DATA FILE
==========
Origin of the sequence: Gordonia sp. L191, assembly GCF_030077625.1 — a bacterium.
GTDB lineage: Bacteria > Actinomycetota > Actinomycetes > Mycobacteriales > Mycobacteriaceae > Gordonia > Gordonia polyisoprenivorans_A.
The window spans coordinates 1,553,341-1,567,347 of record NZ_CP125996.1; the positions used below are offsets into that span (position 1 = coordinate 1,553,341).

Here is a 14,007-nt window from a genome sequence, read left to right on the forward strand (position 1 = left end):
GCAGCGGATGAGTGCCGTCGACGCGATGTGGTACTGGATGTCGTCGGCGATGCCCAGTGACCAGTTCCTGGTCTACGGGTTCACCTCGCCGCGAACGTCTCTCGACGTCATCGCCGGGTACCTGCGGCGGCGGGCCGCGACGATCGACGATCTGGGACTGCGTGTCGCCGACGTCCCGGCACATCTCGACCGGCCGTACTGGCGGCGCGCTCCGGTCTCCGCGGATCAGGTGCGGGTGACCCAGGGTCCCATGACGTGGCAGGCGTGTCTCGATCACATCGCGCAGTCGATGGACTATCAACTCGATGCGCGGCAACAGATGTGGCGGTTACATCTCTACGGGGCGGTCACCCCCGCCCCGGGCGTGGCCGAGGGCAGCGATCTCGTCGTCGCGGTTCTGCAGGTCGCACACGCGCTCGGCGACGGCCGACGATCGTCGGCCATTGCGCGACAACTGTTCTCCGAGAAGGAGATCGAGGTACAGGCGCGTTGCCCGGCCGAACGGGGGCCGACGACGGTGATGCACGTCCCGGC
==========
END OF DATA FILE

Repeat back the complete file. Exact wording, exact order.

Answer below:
Origin of the sequence: Gordonia sp. L191, assembly GCF_030077625.1 — a bacterium.
GTDB lineage: Bacteria > Actinomycetota > Actinomycetes > Mycobacteriales > Mycobacteriaceae > Gordonia > Gordonia polyisoprenivorans_A.
The window spans coordinates 1,553,341-1,567,347 of record NZ_CP125996.1; the positions used below are offsets into that span (position 1 = coordinate 1,553,341).

Here is a 14,007-nt window from a genome sequence, read left to right on the forward strand (position 1 = left end):
GCAGCGGATGAGTGCCGTCGACGCGATGTGGTACTGGATGTCGTCGGCGATGCCCAGTGACCAGTTCCTGGTCTACGGGTTCACCTCGCCGCGAACGTCTCTCGACGTCATCGCCGGGTACCTGCGGCGGCGGGCCGCGACGATCGACGATCTGGGACTGCGTGTCGCCGACGTCCCGGCACATCTCGACCGGCCGTACTGGCGGCGCGCTCCGGTCTCCGCGGATCAGGTGCGGGTGACCCAGGGTCCCATGACGTGGCAGGCGTGTCTCGATCACATCGCGCAGTCGATGGACTATCAACTCGATGCGCGGCAACAGATGTGGCGGTTACATCTCTACGGGGCGGTCACCCCCGCCCCGGGCGTGGCCGAGGGCAGCGATCTCGTCGTCGCGGTTCTGCAGGTCGCACACGCGCTCGGCGACGGCCGACGATCGTCGGCCATTGCGCGACAACTGTTCTCCGAGAAGGAGATCGAGGTACAGGCGCGTTGCCCGGCCGAACGGGGGCCGACGACGGTGATGCACGTCCCGGC